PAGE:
Scrappy Little Corvettes

January 5, 2010 by Mac Johnston
Corvettes leave Halifax, April 1941. [PHOTO: LIBRARY AND ARCHIVES CANADA—PA105334]

Corvettes leave Halifax, April 1941.
PHOTO: LIBRARY AND ARCHIVES CANADA—PA105334

“Adventure and serving your country, what a drawing card, eh?” said my wife as she examined the photo of the 17-year-old sailor and put it on the scanner. “Wow!”

It’s a remarkable Second World War story. From only 13 ships when war broke out in September 1939, the Royal Canadian Navy mushroomed to 332 warships, becoming the third largest Allied navy in the war. Morley Barnes of Georgetown, Ont., was typical of the young men and boys who volunteered, swelling the number of full-time sailors from 1,800 to 100,000. Most went to sea and the majority had time in a corvette.

Designed along the lines of a whale catcher for coastal duty with the Royal Navy, the corvette was chosen by the RCN because it was simple and could be built cheaply by Canadian shipyards with no experience in naval construction. Soon however, our early corvettes were pressed into service as mid-ocean escorts in the vital role of keeping open the Atlantic lifeline by protecting the convoys of merchant vessels that transported vital war supplies and food to the United Kingdom. This was at a time when Germany occupied Western Europe and was using submarines in groups called wolf packs in an attempt to strangle the U.K. into submission.

Canada put 123 corvettes to sea in the Second World War, 111 of the original Flower class designed in the United Kingdom and 12 of the larger Castle class. Canadian shipyards on the Great Lakes, the St. Lawrence River, the East Coast and the West Coast combined to construct 107, all flowers. Design improvements and technological advances were incorporated in stages. The early Canadian models cost about $600,000 on the West Coast and $530,000 elsewhere. The remaining 16 corvettes were built in the U.K.

The majority of the flowers were 950 tons, 205 feet long and 33 feet at the beam (widest point). Later versions came in at either 970 or 1,015 tons and 208 feet long. The castles were 1,060 tons, 252 feet long and 37 feet at the beam. However, all were rated at a top speed of 16 knots, a limitation. Depth charges were the main weapon, but overall, they were lightly armed.

In many ways, the corvette was Canada’s signature ship—greatest in number, total crew and community connection, with 113 named after villages, towns and cities in all nine provinces from British Columbia to Prince Edward Island. The other 10, built for the RN and re-commissioned RCN, kept their original flower names.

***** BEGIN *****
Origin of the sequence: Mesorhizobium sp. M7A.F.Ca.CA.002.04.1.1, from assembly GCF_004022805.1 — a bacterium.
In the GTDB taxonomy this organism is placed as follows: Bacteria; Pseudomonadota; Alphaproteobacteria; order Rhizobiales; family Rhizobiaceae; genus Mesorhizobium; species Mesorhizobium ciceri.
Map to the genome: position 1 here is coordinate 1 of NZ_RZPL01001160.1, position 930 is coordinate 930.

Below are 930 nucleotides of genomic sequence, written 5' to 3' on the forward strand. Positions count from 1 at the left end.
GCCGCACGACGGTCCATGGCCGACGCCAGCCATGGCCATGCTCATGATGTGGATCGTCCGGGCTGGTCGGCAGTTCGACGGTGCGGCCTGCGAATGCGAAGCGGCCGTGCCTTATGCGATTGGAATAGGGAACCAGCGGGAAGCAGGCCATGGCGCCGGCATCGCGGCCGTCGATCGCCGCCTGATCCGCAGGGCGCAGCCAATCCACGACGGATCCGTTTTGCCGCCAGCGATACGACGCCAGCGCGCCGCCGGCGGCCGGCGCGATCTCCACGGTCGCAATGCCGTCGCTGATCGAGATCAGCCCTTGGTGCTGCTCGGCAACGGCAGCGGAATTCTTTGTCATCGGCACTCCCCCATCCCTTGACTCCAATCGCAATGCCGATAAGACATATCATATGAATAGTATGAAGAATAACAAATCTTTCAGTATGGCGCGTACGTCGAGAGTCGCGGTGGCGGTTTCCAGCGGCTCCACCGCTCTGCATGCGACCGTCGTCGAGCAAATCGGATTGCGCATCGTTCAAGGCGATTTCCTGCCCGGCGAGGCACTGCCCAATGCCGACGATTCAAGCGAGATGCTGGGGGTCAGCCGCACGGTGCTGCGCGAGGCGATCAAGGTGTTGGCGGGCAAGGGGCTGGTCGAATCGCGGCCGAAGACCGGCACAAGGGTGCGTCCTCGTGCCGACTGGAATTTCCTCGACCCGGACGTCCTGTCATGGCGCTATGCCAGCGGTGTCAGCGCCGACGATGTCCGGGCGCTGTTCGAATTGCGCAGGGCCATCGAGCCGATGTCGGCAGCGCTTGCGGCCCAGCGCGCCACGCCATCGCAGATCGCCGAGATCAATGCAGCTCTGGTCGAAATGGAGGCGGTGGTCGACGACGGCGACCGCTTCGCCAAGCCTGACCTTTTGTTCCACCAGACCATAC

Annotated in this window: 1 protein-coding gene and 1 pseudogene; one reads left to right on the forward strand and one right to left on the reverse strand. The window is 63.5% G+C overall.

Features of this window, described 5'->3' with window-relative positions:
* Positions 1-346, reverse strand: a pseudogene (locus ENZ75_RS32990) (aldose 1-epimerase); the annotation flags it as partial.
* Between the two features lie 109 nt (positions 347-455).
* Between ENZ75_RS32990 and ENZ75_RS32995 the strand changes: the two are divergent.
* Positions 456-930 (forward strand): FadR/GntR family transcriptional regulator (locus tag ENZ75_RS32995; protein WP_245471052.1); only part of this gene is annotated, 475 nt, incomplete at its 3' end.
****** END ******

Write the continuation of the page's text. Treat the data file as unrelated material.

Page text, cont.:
Naturally, the North Atlantic was the main theatre of Canadian naval activity and the Newfie-Derry Run between St. John’s, Nfld., and Londonderry, Northern Ireland, was the primary convoy route. Merchant ship losses were heavy on the North Atlantic, particularly early in the war when the navy sailors were green and poorly trained, and escorts were thrown together in groups with inadequate training in tactics and teamwork. Corvettes also served in many other theatres, including the English Channel, Gulf of St. Lawrence, Mediterranean, Caribbean and the West Coast.

Frozen ocean spray clings to HMCS Wetaskiwin, December 1942. [PHOTO: J.D. MAHONEY, LIBRARY AND ARCHIVES CANADA—PA116836]

Frozen ocean spray clings to HMCS Wetaskiwin, December 1942.
PHOTO: J.D. MAHONEY, LIBRARY AND ARCHIVES CANADA—PA116836

Corvettes were convoy protectors, but also U-boat hunters when the opportunity arose. In fact, 20 corvettes earned solo or shared credit in 17 of the RCN’s 33 U-boat kills. On the downside, 10 of the 24 Canadian warships sunk were corvettes, seven lost by torpedoing, and one each by aircraft, collision and mine. By theatre, Canada’s corvettes losses were: Atlantic, 3—Levis, Windflower, Spikenard; English Channel, 3—Regina, Alberni, Trentonian; Gulf of St. Lawrence, 2—Charlottetown, Shawinigan; and Mediterranean, 2—Louisburg and Weyburn.

The soul of a ship is her crew and the corvette experience left sailors with vivid memories. “The ratings in the crews were mostly young reservists, with only a few key positions filled by regular or recalled personnel,” said Arnold Trask of Digby, N.S., who served in the corvettes Prescott and Brantford. “Service aboard was monotonous and debilitating for long periods, either because of the need for constant vigilance in the face of the twin dangers of the sea and the enemy, or because of the cold in the North Atlantic. When action came, it could be prolonged and brutal with the sight and aftermath of the sinking of freighters or other warships.”

Burnie Forbes of Smiths Falls, Ont., enlisted at 18. His first real experience with corvettes came in December 1941 while serving in the destroyer Saguenay westbound from Iceland. “It was one of the wildest seas I ever experienced, enough to disperse the convoy. The lower decks had two feet of water slushing around our feet. We in the destroyer were concerned our little corvettes would never make port. To our amazement, when we arrived in St. John’s harbour, all the corvettes were neatly tied up alongside the jetty, and had been berthed there for three days.”